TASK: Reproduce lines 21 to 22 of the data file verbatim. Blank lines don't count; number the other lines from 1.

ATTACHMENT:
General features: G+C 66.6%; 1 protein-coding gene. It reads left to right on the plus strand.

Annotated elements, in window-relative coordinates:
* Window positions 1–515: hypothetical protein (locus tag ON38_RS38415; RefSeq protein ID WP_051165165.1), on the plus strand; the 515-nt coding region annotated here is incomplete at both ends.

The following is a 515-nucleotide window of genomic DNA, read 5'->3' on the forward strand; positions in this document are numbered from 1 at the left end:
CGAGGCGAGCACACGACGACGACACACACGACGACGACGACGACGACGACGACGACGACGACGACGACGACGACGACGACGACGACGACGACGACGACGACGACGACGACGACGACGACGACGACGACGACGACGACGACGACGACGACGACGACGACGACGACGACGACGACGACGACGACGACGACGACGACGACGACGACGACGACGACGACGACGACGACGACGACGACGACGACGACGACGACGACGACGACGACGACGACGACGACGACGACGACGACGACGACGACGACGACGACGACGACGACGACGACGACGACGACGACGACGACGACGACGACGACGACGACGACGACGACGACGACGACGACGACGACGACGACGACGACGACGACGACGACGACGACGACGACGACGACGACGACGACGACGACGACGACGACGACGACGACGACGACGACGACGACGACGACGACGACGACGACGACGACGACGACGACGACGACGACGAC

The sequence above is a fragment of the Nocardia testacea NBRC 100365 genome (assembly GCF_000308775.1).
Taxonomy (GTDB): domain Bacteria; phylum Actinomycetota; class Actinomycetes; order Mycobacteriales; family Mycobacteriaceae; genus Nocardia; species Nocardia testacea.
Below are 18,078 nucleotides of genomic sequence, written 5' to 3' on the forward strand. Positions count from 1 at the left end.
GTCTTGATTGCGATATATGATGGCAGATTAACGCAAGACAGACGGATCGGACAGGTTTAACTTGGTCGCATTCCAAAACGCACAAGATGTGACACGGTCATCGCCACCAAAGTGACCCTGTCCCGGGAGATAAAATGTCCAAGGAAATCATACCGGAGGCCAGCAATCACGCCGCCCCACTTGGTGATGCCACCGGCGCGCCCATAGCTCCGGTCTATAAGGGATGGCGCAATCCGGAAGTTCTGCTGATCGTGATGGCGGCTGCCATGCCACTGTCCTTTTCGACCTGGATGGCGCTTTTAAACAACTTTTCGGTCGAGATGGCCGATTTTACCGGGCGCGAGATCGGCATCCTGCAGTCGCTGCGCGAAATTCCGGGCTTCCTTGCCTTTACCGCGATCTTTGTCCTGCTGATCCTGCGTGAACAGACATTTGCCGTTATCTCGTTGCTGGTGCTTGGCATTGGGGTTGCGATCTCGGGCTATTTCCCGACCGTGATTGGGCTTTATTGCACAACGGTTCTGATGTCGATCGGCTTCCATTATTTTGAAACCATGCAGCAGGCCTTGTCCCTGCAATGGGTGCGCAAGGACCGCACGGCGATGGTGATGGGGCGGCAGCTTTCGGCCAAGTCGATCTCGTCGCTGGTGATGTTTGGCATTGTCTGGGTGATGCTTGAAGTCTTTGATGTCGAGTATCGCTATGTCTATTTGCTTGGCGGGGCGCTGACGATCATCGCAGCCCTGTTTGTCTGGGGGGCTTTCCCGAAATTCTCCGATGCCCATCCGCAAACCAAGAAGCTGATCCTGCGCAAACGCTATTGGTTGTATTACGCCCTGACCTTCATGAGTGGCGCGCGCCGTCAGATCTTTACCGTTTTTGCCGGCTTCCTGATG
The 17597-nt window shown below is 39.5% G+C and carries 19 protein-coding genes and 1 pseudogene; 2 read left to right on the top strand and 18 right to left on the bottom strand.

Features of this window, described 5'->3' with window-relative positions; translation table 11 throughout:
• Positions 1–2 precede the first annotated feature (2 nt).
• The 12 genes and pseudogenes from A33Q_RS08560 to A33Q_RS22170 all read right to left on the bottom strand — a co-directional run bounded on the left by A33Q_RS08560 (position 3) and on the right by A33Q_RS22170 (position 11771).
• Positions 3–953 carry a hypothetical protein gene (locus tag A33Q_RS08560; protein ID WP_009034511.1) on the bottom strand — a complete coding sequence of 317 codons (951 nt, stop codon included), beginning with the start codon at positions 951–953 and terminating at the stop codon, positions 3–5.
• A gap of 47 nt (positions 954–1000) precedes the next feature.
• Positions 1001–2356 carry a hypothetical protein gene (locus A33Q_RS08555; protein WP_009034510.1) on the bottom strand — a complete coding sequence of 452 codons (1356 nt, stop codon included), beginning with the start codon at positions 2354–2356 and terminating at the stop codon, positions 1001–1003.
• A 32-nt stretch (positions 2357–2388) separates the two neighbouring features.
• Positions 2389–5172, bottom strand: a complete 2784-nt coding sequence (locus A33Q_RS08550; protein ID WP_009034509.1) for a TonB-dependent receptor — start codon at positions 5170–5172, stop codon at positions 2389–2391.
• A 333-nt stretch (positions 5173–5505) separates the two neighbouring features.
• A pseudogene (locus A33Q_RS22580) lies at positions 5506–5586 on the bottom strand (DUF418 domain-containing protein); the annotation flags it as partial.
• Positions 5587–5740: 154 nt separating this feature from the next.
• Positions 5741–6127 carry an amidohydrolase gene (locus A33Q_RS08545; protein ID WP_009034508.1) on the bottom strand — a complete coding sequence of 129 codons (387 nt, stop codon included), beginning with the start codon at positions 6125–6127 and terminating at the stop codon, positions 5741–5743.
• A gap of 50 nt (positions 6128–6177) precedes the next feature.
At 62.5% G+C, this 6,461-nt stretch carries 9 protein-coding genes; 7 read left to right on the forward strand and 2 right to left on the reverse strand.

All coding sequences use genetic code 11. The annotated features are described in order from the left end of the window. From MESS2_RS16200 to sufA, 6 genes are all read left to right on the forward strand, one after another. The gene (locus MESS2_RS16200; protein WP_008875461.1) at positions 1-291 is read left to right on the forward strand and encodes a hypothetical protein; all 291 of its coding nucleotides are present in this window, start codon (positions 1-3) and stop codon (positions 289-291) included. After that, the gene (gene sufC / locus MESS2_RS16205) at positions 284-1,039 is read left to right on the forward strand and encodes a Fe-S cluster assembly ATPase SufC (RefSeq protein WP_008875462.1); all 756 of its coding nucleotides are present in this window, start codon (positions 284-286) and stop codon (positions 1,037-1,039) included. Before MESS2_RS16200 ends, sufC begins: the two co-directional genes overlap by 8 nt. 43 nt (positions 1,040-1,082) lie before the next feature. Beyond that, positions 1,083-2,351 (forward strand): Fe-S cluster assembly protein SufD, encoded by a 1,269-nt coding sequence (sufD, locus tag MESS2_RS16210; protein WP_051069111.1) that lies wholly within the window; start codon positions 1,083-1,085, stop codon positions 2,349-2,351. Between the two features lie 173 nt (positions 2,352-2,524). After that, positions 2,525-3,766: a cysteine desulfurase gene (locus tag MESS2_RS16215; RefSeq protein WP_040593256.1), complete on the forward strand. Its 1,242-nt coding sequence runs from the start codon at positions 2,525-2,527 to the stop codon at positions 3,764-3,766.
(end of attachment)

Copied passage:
• Positions 5587–5740: 154 nt separating this feature from the next.
• Positions 5741–6127 carry an amidohydrolase gene (locus A33Q_RS08545; protein ID WP_009034508.1) on the bottom strand — a complete coding sequence of 129 codons (387 nt, stop codon included), beginning with the start codon at positions 6125–6127 and terminating at the stop codon, positions 5741–5743.